Of all the people involved in the successful vaccination of a child, there’s one whose role is crucially important and yet rarely gets the recognition she deserves: the mother.
Mothers around the world go to great lengths to keep their children healthy. They learn about the potential dangers of disease and educate themselves and others. If necessary, they boil their drinking water and prepare their food carefully to keep pathogens in the environment from sickening their families. And when they hear about a new available vaccine, they pause their tasks, take the day off from their work or their errands, collect their children and travel—often far distances—to wherever the vaccines are being administered. That’s exactly what happened in February, when Malawi made history by becoming the first African country to vaccinate children with the new WHO pre-qualified typhoid conjugate vaccine, Typbar-TCV, as part of a study to generate evidence on the impact of typhoid conjugate vaccines (TCVs).
“I am beyond excited about the typhoid vaccine,” said Sphiwe Nderemani, a mother living near Blantyre who enrolled her children in the vaccine study. “Finally, the answer is here. I brought my three children because they are always exposed to contaminated water and food, so chances of getting typhoid are always high.”
Typhoid is a growing threat in Malawi, so Sphiwe is right to worry about typhoid contamination in the environment. Data on the burden of disease in Malawi reveals that children often suffer the most from the growing number of typhoid outbreaks and the rising incidence of multi-drug resistance.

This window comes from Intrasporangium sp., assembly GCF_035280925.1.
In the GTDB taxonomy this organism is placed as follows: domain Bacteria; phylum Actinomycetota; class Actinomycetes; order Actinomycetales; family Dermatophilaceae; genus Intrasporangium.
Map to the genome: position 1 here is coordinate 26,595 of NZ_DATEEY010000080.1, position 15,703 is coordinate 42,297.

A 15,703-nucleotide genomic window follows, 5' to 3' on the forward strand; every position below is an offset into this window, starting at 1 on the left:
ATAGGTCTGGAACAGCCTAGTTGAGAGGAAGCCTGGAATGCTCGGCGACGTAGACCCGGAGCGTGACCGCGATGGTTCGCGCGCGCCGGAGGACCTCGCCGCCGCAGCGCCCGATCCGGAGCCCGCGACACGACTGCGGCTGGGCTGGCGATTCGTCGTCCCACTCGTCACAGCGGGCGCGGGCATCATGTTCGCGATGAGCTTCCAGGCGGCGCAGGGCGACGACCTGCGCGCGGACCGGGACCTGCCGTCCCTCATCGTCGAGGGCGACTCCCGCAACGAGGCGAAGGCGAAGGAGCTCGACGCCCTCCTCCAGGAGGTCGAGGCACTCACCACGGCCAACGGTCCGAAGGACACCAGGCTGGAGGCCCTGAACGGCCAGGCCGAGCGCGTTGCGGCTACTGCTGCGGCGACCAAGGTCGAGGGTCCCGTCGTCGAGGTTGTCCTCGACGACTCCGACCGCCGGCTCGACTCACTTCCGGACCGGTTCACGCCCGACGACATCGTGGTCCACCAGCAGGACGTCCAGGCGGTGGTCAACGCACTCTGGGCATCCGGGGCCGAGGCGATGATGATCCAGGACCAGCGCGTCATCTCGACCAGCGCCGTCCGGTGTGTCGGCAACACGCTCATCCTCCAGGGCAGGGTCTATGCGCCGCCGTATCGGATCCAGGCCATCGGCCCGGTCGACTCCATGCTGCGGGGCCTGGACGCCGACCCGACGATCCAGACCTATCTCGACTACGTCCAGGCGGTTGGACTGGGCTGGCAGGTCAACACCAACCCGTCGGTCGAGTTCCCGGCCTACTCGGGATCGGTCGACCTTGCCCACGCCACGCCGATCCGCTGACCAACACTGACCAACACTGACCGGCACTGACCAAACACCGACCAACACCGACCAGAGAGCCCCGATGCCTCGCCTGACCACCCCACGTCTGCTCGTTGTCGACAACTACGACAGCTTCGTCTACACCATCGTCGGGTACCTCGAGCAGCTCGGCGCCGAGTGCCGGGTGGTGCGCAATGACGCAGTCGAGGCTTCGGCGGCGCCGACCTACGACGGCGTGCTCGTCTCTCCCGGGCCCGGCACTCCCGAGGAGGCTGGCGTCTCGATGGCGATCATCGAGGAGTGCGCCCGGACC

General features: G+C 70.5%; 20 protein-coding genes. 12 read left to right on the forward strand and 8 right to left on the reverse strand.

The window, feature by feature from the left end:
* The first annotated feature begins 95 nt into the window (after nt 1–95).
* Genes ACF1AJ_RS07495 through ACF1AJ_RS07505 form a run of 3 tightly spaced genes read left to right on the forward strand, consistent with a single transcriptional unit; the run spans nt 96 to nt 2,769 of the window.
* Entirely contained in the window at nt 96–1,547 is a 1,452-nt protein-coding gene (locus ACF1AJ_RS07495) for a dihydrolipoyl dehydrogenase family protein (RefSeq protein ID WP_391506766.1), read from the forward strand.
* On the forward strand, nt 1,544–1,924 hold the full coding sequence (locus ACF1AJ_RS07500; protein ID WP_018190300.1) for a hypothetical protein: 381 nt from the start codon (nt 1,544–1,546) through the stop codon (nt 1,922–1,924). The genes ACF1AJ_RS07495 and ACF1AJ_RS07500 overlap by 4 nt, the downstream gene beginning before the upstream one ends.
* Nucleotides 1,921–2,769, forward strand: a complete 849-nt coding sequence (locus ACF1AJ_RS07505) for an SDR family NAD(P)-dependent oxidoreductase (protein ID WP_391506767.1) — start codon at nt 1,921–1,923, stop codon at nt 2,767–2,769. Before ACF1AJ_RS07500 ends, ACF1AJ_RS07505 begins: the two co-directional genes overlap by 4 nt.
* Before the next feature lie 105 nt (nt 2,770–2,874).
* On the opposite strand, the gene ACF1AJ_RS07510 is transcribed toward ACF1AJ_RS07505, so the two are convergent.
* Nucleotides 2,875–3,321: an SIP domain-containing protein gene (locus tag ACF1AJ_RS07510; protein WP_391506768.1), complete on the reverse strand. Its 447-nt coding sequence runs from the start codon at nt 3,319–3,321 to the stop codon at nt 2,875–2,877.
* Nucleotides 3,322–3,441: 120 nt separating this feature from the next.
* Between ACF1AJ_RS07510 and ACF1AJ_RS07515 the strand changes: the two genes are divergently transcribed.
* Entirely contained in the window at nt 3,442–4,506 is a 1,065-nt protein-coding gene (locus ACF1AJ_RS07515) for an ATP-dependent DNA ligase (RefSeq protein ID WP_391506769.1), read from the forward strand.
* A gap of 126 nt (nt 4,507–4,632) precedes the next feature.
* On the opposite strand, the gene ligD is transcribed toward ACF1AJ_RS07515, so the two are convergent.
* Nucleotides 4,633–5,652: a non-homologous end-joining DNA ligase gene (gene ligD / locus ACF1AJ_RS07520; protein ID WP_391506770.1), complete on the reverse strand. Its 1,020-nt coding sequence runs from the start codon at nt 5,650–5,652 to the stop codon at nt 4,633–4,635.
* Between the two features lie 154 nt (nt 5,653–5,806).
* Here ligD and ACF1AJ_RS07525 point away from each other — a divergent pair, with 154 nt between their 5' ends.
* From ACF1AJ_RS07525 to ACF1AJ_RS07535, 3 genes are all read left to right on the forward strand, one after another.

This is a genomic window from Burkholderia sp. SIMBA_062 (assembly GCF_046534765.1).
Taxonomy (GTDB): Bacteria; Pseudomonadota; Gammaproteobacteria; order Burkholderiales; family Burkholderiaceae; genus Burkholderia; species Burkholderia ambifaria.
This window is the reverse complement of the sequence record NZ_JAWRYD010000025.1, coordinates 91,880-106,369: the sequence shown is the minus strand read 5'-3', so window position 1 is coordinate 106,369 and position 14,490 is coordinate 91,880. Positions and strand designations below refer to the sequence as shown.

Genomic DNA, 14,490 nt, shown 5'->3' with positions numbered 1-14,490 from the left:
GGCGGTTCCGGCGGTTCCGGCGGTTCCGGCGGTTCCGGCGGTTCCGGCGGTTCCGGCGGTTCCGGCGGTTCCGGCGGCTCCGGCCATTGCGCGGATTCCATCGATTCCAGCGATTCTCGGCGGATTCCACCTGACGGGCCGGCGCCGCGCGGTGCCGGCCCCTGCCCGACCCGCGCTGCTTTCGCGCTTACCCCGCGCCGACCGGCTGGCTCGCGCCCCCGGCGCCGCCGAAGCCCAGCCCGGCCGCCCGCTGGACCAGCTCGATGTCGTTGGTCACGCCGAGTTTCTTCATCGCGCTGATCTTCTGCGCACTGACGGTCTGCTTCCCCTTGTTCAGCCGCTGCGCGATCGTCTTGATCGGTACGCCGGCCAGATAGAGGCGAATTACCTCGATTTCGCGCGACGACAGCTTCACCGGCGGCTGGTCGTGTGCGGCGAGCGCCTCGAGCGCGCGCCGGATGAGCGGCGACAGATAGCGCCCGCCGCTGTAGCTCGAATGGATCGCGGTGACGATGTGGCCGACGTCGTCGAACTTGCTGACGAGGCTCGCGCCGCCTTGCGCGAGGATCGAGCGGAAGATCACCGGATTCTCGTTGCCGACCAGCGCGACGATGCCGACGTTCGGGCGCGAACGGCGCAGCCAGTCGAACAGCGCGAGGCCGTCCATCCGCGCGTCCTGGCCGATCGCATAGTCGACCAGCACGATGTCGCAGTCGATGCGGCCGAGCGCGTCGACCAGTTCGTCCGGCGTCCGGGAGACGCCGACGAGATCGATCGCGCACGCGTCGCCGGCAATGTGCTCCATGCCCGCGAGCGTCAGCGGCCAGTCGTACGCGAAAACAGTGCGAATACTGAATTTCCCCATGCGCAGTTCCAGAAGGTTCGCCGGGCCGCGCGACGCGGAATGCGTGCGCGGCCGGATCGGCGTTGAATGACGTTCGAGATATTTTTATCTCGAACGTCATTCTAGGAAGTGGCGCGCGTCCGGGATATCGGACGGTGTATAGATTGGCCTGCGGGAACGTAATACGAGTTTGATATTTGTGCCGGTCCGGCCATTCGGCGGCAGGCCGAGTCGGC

Other mothers, like Eunice Chiwamba, spoke of the personal effect of seeing other children in the community become sick with typhoid. Her husband agreed that having their children enrolled in the vaccine study was a smart decision, because while the vaccine is being provided free of charge through the study, they could have to pay for the cost of the consequences of typhoid, which pose a significant financial burden.
“They say prevention is better than cure,” said Eunice. “I have seen my friend’s child miss school for weeks because of typhoid.
With outbreaks in the southern districts of Zomba, Blantyre, Mangochi, Thyolo, and Mulanje, typhoid is threatening health and well-being across Malawi. Whether individuals have personally fallen ill, have had a family member with the disease, or experienced the associated economic hardships, many have felt the toll of typhoid.
Prince Kachisale, a teenage boy accompanying his younger sister to get vaccinated, attested that witnessing this hardship firsthand was an influential experience. His mother only decided that he should take his sister to participate in the study, he says, “after seeing what our neighbor’s son went through when he was suffering from typhoid.”
Typhoid, a vaccine-preventable disease, disproportionately impacts children and adolescents. The WHO-recommended TCV is a critical tool in the fight against typhoid. For the first time, there is a safe and effective vaccine for all children over six months of age. Malawi moms are embracing the opportunity for their children to participate in the vaccine study and optimistic about the TCV being introduced in Malawi and other countries impacted by this deadly disease.
These participants are part of a double-blind study to generate evidence on the impact of typhoid conjugate vaccines. Half of the participants will receive the typhoid conjugate vaccine, while the other half will receive a control vaccine. Parents, caregivers, and participants over the age of eight are informed about the study and have consented to participate.
Photo Credits: Thoko Chikondi/Sabin Vaccine Institute